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Galatians 4:12-16 meaning

Paul urges the Galatians to return to his teaching. He reminds them that they were loving and respectful to him when he met them. Paul was ill when he first met them, but they welcomed him as God's messenger. Now, he wonders if the Galatians think of him as an enemy.

Paul uses strong and urgent language to grab his Galatian audience's attention: I beg of you, brethren, become as I am, for I also have become as you are. First Paul begs them, his brothers and sisters in Christ, to follow his teaching, to become as he is, free in Christ. They already were, but are beginning to follow Jewish religious rules. A certain group of Jews (who were likely believers) are competing with Paul to be the Galatians' spiritual authorities. These competing Jewish "authorities" have come to the Galatian church and taught them that righteousness requires following the Jewish law.

Paul wants the Galatians to return to the freedom they have in Christ, which is how Paul lives. He wants them to imitate him. Paul reminds the Galatians, I also have become as you are. That likely means that when he was among them, he ate with them and lived peacefully with them, without trying to change their entire culture. In 3:28, Paul reminded the Galatians that there is neither Jew nor Greek; we are all one in Christ Jesus. This is similar to Paul's description of his ministry in 1 Corinthians 9:22: "To the weak I became weak, that I might win the weak; I have become all things to all men, so that I may by all means save some." Paul is preaching faith and unity in Christ; he is not trying to convert Gentiles into Jews. The competing Jewish "authorities" are interested in leading the Galatians to practice Jewish law, rather than live under freedom in Christ.

Paul reminds his readers of their shared history together. He assures them, You have done me no wrong. They have not hurt Paul. This is an amazing example. Most of us are inclined to be slighted and prioritize defending ourselves. Paul's primary goal is the restoration of his children in the faith. Rather than hurt Paul in the past, they helped him. He recalls how he first met the Galatians. He was in poor health, it was because of a bodily illness that I preached the gospel to you the first time.

Somehow, God worked it that Paul's poor health brought him to the Galatians, where he preached the gospel. Paul admits it was a trial to the Galatians in his bodily condition, but they did not despise or loathe Paul for his illness. Instead, they received Paul as an angel of God, as Christ Jesus Himself. Angel is a translation of a Greek word with the root angelos, which simply means "messenger." In this case Paul is a messenger of God, as opposed to a cherub or other heavenly being.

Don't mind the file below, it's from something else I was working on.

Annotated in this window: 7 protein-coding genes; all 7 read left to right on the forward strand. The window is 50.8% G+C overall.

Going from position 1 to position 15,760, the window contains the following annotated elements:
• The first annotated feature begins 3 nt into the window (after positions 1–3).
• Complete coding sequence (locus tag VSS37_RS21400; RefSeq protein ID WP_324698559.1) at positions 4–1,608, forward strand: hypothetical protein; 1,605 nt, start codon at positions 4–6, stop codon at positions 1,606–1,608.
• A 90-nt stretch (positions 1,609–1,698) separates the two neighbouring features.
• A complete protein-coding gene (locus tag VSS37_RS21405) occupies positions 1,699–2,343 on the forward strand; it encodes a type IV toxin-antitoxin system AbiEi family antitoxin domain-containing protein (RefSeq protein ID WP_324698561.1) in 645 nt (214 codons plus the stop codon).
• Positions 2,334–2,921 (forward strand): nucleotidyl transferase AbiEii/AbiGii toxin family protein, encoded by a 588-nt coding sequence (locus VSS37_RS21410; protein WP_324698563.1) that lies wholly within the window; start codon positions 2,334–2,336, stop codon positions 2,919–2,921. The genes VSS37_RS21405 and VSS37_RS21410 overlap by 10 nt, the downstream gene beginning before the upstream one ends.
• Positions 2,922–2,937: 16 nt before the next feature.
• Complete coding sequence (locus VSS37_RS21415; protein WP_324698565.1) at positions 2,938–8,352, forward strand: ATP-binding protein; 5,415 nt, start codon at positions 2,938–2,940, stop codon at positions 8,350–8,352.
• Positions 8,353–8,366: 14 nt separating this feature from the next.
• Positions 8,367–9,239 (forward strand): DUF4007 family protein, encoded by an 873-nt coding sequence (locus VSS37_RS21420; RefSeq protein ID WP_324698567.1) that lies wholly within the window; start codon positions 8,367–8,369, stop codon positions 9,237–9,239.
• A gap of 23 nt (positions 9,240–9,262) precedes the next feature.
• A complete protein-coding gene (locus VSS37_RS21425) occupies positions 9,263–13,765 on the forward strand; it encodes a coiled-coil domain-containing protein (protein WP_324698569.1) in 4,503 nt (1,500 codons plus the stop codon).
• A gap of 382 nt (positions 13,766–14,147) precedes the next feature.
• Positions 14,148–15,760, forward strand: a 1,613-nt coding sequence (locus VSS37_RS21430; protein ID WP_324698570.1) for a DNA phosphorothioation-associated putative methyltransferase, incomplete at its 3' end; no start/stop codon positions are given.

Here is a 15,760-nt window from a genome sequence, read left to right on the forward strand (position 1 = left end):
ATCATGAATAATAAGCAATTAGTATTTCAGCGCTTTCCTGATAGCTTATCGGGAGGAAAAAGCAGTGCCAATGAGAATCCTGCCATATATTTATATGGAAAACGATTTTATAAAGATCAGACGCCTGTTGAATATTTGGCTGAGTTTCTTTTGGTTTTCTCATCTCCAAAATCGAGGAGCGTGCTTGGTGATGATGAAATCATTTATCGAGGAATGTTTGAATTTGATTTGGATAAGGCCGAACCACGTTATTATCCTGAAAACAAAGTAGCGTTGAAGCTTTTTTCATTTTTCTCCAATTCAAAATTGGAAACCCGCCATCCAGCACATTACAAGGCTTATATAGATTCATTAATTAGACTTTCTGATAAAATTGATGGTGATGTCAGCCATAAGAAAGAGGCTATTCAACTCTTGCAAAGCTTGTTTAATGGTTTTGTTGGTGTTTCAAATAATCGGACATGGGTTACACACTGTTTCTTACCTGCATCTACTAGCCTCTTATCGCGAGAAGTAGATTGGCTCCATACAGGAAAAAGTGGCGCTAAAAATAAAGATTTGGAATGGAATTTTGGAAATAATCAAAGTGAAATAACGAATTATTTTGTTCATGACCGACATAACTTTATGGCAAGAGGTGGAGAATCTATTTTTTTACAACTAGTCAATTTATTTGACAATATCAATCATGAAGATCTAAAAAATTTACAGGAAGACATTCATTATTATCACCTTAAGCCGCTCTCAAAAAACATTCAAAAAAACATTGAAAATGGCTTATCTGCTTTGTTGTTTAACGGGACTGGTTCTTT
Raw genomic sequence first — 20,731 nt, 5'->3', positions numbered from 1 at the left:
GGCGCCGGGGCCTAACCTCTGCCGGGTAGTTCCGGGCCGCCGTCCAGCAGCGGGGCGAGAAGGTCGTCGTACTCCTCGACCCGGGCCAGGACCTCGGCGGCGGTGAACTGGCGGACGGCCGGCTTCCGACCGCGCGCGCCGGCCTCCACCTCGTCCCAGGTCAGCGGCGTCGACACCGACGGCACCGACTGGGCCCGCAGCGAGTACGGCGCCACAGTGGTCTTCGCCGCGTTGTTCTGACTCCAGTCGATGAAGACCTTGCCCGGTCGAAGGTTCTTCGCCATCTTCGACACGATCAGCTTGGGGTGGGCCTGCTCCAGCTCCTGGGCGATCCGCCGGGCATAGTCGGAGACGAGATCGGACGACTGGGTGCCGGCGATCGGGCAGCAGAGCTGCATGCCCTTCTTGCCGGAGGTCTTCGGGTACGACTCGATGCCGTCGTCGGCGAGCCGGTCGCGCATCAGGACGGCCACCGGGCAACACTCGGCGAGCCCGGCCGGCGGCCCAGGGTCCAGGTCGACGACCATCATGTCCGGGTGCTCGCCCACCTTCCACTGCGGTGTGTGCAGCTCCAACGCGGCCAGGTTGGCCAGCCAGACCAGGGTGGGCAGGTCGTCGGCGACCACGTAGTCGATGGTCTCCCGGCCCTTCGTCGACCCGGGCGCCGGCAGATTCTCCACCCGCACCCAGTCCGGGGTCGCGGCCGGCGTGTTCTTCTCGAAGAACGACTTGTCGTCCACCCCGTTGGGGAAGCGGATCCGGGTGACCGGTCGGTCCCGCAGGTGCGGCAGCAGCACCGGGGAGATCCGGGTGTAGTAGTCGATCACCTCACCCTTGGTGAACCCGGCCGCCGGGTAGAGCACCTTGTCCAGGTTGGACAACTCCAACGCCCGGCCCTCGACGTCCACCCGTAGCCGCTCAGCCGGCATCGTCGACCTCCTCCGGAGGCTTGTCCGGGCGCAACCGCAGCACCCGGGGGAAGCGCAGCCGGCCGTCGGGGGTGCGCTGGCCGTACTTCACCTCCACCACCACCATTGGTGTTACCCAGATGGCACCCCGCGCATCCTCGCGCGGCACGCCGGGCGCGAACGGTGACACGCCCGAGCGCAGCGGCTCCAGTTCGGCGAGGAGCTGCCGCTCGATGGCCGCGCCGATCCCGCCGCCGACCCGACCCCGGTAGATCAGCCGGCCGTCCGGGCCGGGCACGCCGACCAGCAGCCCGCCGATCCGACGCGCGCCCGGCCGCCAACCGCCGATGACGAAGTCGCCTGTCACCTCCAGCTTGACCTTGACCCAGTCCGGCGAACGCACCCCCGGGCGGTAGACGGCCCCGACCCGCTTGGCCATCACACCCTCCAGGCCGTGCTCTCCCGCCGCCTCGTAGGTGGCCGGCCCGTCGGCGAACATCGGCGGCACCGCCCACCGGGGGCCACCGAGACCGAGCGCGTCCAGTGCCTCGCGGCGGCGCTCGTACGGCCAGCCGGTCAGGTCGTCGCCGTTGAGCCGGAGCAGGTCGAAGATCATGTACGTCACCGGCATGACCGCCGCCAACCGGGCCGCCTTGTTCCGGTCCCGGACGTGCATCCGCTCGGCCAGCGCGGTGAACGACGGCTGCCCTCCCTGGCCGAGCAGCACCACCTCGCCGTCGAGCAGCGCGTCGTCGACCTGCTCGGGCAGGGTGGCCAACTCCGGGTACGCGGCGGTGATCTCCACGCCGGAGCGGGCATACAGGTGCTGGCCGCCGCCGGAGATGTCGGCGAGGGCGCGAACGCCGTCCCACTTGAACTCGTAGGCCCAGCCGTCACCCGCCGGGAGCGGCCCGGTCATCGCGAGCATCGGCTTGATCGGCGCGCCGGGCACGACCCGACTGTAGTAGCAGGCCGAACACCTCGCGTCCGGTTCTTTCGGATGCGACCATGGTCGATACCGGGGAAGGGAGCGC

Paul is reminding the Galatians of how kindly and eagerly they welcomed him, as a messenger from God just like they would have welcomed Christ. Where then is that sense of blessing you had? Paul asks them. He is essentially saying, "You treated me so well when we first met, even though I was sick and frail. You knew I was a messenger from God. Why are you ignoring my teaching now? Why are you trusting these competing Jewish 'authorities' who teach the wrong thing?"

Paul continues to appeal to their former respect and love for him: if possible, you would have plucked out your eyes and given them to me. This might mean Paul had trouble with his vision. Whatever his illness, the Galatians were so loving to him, that he knows they would have done whatever they could to help him. Now, Paul wonders, have I become your enemy by telling you the truth? Paul is asking them bluntly to remember their friendship, their former trust and respect. He wonders why they treat him like an enemy, since they are starting to follow a teaching that contradicts his. His teaching is the truth, after all.

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